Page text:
Home > Gaming > Player Skill Scaling – An Introduction

Player Skill Scaling – An Introduction

I don’t know how many of you play competitive games (I mean, how would I?), but one thing that anyone who plays one for long enough will notice is that certain strategies will only work against inexperienced opponents. Case in point – the infamous ‘Scholar’s mate’ in chess.

It’s a pretty famous position, because it can be achieved in only 4 ply (a ply is one move by both players); it’s not the only quick checkmate, but for our purposes it demonstrates bad play by both sides. Firstly, white has brought out his queen far too early, and one ply ago, it was on h5, which is 3 squares to the right of black’s moved pawn. Moving a piece to the edge of the board limits its overall mobility, making it easier to trap and then capture. Secondly, while there are openings allowing one to make good use of the queen, attacking too aggressively with it allows the opponent to bring out more of his pieces while forcing you to move it around and waste time. I could go into a lot more detail, but suffice it to say that a player who has mastered the fundamentals of strategy can easily avoid parlor tricks like this.

What does this have to do with player skill in general, though?  It’s very simple:

Do not rely on strategies that require your opponent to be worse than you to succeed.

Sounds kind of obvious, doesn’t it? It’s an easy trap to fall into, though. You get players who are so preoccupied with developing some complicated trap to ensnare their opponent that their game falls apart when the opponent doesn’t move exactly to plan, or unable to respond to an opponent’s other plan. Then there’s cheesing, which relies on your opponent not knowing how to counter you, or not knowing that you’re planning thusly, or so forth. This sort of thing can net you easy victories against beginners, but so can playing a straight game especially well.

Further corollaries:

You can sometimes gain an advantage by making it look like you’re made a mistake.

Ever bluff before? Sometimes, when your opponent lacks adequate information on you or your actions, lying to them can get you pretty damn far. This, amongst other things, is apparently a key to playing partially chance-based games like poker and mahjong well. If your bluffs are poor, it can fall into the equal skill trap as mentioned. The key here is to bluff conservatively – to continue the chess metaphors, don’t randomly throw away your pieces, or ignore your weak points. Generally, you want to stick to the bluffs that won’t destroy you if they blow up in your face.

At the highest levels of competition, games are less varied.

Less skilled players get matched up against opponents who are likely to vary more in their relative skills than the average difference between a professional (i.e they might get matched up against someone who knows basically nothing, or against someone who plays so well that their overall ‘ranking’ doesn’t fit them correctly). Since your more casual gamers probably don’t know as much about game mechanics, or game theory as the professionals, it follows that they may try a variety of gimmicky plays, and find that they work well against their average opponent.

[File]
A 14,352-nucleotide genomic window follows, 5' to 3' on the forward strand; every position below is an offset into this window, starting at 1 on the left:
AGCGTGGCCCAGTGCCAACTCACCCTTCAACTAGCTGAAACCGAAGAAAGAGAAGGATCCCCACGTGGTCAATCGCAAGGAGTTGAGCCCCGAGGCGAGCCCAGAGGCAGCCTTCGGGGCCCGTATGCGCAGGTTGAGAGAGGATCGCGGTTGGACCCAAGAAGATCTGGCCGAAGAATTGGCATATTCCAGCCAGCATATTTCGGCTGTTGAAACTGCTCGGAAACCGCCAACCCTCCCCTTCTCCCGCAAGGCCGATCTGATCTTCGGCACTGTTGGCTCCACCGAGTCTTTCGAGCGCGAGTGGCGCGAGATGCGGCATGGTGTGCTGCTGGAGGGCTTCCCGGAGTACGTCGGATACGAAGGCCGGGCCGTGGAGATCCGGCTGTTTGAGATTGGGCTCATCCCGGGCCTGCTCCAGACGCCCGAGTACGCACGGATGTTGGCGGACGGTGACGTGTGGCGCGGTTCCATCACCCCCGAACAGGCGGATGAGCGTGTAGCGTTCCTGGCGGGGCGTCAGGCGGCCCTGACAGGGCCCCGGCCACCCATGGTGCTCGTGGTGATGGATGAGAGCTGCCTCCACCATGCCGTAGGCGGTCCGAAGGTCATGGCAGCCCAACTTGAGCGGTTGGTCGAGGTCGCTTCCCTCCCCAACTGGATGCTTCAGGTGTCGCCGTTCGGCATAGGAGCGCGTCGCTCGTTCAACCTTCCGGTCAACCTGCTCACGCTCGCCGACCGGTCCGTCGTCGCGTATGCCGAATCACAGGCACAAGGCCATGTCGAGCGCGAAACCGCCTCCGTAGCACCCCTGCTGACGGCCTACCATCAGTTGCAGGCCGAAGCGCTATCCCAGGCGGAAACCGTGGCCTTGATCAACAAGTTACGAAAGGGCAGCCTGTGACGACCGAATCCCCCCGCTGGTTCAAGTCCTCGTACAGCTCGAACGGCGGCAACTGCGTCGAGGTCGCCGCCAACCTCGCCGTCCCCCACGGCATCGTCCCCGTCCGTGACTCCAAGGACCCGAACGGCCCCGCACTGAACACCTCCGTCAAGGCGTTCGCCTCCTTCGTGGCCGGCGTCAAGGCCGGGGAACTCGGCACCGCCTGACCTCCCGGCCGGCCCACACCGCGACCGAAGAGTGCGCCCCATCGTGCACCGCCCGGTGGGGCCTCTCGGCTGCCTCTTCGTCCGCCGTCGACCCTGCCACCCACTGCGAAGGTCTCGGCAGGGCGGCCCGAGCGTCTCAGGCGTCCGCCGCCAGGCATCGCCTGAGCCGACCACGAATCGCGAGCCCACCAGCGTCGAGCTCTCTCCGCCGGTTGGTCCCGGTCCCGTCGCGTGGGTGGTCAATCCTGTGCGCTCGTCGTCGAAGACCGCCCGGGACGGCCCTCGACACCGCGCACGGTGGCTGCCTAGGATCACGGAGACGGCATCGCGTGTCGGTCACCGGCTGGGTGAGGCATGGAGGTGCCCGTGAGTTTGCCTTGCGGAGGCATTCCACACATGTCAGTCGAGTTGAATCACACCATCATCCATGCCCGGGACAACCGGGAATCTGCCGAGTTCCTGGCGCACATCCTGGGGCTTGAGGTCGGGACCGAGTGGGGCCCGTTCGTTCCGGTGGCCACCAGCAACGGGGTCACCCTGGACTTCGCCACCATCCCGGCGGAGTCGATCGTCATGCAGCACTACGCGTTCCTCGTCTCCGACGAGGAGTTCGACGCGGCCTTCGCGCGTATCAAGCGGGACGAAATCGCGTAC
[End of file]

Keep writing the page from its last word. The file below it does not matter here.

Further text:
Anyways, some more examples, this time using League of Legends. What can I say? It serves well as a reference point.

  • If you’ve played recently, you’ll be aware of the recently introduced hero, Fiora, whose ultimate ability causes her to jump very quickly to multiple enemies and launch enhanced attacks at them. People have found that buying multiple copies the of item “Tiamat” (which grants area damage to normal attacks) allows her ultimate to become incredibly deadly against opponents who stand very close together, or fail to buy adequate amounts of defensive gear. Against opponents aware of the potential of this, it’s… not as good, and Fiora will hit fewer targets, deal less damage, win fewer games by stacking Tiamats. In other words, it scales poorly with player skill.
  • On the other hand, consider a hero like Orianna, whose gameplay revolves around her ‘ball’ companion. She can move it around at will, attaching it to friends and enemies, and create a variety of useful effects, like damage mitigation and enhanced mobility. Due to the precise positioning demands of this champion and the limited area of effect of the ball, she is hard to play well. However, the massive amounts of utility she has makes her scale very nicely with player skill. In fact, when released, she was so powerful in high level play that the developers nerfed her almost immediately.

This only scratches the surface, and it doesn’t really get into any formal game theory (since I don’t know that much about it). But applying this concept may help you win at games.

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